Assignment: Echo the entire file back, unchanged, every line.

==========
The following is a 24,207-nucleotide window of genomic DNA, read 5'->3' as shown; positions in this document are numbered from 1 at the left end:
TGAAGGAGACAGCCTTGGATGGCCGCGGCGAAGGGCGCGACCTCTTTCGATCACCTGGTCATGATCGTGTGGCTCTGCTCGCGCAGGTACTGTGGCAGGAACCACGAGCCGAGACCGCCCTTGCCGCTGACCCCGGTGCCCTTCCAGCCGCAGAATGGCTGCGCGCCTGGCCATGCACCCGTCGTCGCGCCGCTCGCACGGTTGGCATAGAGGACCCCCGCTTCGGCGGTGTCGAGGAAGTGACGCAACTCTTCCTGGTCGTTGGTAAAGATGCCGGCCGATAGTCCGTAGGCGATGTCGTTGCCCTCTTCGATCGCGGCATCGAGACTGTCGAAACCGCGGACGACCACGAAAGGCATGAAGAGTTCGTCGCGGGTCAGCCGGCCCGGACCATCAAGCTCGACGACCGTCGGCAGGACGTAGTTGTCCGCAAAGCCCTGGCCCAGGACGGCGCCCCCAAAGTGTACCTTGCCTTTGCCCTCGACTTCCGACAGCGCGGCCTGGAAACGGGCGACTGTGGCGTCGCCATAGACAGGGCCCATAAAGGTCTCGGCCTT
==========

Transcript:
The following is a 24,207-nucleotide window of genomic DNA, read 5'->3' as shown; positions in this document are numbered from 1 at the left end:
TGAAGGAGACAGCCTTGGATGGCCGCGGCGAAGGGCGCGACCTCTTTCGATCACCTGGTCATGATCGTGTGGCTCTGCTCGCGCAGGTACTGTGGCAGGAACCACGAGCCGAGACCGCCCTTGCCGCTGACCCCGGTGCCCTTCCAGCCGCAGAATGGCTGCGCGCCTGGCCATGCACCCGTCGTCGCGCCGCTCGCACGGTTGGCATAGAGGACCCCCGCTTCGGCGGTGTCGAGGAAGTGACGCAACTCTTCCTGGTCGTTGGTAAAGATGCCGGCCGATAGTCCGTAGGCGATGTCGTTGCCCTCTTCGATCGCGGCATCGAGACTGTCGAAACCGCGGACGACCACGAAAGGCATGAAGAGTTCGTCGCGGGTCAGCCGGCCCGGACCATCAAGCTCGACGACCGTCGGCAGGACGTAGTTGTCCGCAAAGCCCTGGCCCAGGACGGCGCCCCCAAAGTGTACCTTGCCTTTGCCCTCGACTTCCGACAGCGCGGCCTGGAAACGGGCGACTGTGGCGTCGCCATAGACAGGGCCCATAAAGGTCTCGGCCTT